Australia’s relationship with Papua New Guinea must be one of the government’s highest foreign policy priorities. It is long past time for the relationship to mature and transition from aid donor and aid recipient status. Australia and PNG must now engage as full economic partners.
There is enormous good will between our two nations which I have observed during my extended visits and in regular meetings with officials. These visits have allowed me to see some of the challenges and opportunities in PNG and for our relationship.
As brothers and sisters in the Pacific region it is time for us to broaden, deepen and diversify our relationship. We must take it to a level that better reflects the contemporary reality of our nations.
One impediment to building closer links has been the difficulty faced by PNG businesspeople in obtaining visas to travel to Australia. This should be remedied. These unacceptable bureaucratic hurdles are standing in the way of greater trade and investment and need to be resolved immediately.
PNG is on the cusp of an economic transformation due to development of mining and resource projects, and particularly large liquefied natural gas projects currently either under way or on the drawing board. These projects will increase the role that PNG will take in the global economy, as its exports from the Southern Highland – and the Hides natural gas fields in particular – will be used to drive the engines of Asia’s industrial heartland.
One of the challenges for PNG will be to foster a skilled workforce to support these massive developments. Australia can play a role in providing education and training as we have faced a similar challenge for many years. We should explore the opportunities for greater workforce mobility between PNG and Australia as we support each other’s need for both skilled and unskilled labour in our respective workforces.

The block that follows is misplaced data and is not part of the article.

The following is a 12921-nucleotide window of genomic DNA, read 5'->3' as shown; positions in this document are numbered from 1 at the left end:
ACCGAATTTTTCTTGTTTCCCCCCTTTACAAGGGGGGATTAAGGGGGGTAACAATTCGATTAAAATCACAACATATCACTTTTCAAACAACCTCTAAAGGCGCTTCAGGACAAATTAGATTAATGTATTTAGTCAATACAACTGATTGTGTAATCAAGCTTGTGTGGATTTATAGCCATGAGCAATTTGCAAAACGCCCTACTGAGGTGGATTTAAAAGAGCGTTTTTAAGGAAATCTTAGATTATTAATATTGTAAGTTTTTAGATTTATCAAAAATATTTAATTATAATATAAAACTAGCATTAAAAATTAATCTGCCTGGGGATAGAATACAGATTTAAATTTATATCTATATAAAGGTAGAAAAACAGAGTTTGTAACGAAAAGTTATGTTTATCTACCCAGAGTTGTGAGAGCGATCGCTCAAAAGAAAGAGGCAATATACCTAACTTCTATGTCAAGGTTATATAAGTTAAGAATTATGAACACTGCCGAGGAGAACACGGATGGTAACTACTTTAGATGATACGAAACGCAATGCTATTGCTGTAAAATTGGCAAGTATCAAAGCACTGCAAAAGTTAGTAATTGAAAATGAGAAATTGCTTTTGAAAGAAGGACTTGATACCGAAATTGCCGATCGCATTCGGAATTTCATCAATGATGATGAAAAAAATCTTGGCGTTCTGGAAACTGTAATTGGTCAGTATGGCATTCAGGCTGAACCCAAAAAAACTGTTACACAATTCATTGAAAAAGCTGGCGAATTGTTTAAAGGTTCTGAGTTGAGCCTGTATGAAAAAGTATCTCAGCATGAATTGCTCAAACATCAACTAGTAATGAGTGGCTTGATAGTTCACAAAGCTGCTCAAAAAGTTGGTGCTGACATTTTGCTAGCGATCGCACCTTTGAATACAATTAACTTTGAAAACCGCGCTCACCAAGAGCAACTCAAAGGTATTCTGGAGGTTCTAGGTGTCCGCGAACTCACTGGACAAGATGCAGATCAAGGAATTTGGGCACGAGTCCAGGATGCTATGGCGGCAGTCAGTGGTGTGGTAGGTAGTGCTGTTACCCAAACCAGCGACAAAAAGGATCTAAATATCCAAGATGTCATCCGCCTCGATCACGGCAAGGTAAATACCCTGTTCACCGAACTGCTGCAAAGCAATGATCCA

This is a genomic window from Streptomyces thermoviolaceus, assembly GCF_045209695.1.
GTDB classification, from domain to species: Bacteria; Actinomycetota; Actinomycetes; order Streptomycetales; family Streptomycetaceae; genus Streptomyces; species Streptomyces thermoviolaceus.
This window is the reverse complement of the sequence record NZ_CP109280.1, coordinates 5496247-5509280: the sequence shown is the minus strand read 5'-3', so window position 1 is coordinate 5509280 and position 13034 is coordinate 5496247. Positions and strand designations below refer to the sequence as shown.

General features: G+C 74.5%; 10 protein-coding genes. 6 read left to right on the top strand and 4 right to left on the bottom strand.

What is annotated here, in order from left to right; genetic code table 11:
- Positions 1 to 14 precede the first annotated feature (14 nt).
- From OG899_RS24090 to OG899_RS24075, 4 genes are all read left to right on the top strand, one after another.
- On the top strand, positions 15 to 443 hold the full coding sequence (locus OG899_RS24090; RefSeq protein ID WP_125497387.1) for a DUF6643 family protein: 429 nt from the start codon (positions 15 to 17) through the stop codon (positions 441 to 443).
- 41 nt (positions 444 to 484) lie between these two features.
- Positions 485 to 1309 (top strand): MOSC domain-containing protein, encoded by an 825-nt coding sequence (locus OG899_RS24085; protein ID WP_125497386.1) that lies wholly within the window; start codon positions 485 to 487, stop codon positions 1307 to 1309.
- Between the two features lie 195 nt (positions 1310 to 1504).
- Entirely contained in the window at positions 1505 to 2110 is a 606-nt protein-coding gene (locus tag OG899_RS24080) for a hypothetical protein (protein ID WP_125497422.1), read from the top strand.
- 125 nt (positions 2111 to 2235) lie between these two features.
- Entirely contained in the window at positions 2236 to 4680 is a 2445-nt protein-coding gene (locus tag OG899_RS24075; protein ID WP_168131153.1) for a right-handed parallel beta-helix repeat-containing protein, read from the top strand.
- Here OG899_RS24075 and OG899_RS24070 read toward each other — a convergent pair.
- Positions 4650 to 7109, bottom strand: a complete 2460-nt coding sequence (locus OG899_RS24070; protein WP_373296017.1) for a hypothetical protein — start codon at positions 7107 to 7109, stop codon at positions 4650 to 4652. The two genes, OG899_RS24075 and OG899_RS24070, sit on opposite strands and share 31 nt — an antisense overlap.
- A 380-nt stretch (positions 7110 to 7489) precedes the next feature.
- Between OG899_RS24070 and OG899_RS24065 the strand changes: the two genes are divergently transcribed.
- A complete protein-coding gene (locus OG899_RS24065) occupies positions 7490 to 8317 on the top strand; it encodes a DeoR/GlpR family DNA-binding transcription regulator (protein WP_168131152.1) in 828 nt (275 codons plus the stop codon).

Recently I visited the Australia Pacific Technical College in Port Moresby. It has the potential to train a number of young people in PNG and the region more widely with Australian-standard trade qualifications.
This creates an opportunity for qualified people to work not only in the Southern Highlands, but also on mining and resource projects in Queensland and in Western Australia. The projected benefits from this mining and resource development is a once in a generation opportunity for PNG.
While there are current demands for health, education and infrastructure spending, it is vital that the government invest part of the revenues for the benefit of future generations. Australia has assisted in this effort by providing advice through the Treasury. The former head of our Future Fund, David Murray, recently visited PNG and spoke about the potential for a sovereign wealth fund.
This is an important issue and I am greatly encouraged by the discussions that I have held with officials about their plans for the future.
Australia and PNG share a passion for sport and this is an area where great strides can be taken in building closer relations. Australia’s National Rugby League (NRL) competition is particularly of interest to many Papua New Guineans. I have held initial discussions with sports administrators in Australia about how to build closer links through sport.
Many people in PNG would love to have a team in the NRL competition. That is, of course, a long-term goal worth striving for, but there is much that can done in the interim. There are school team competitions and the Queensland Cup which may provide a launching pad for an eventual national PNG team in the NRL.
Another area of great potential is in the empowerment of women in PNG. There are many outstanding women located within the country. Their contribution will undoubtedly increase in the coming years as more of them take leadership roles.
Australia and PNG enjoy warm relations. There are strong foundations from which to build a closer relationship and a true economic and social partnership.
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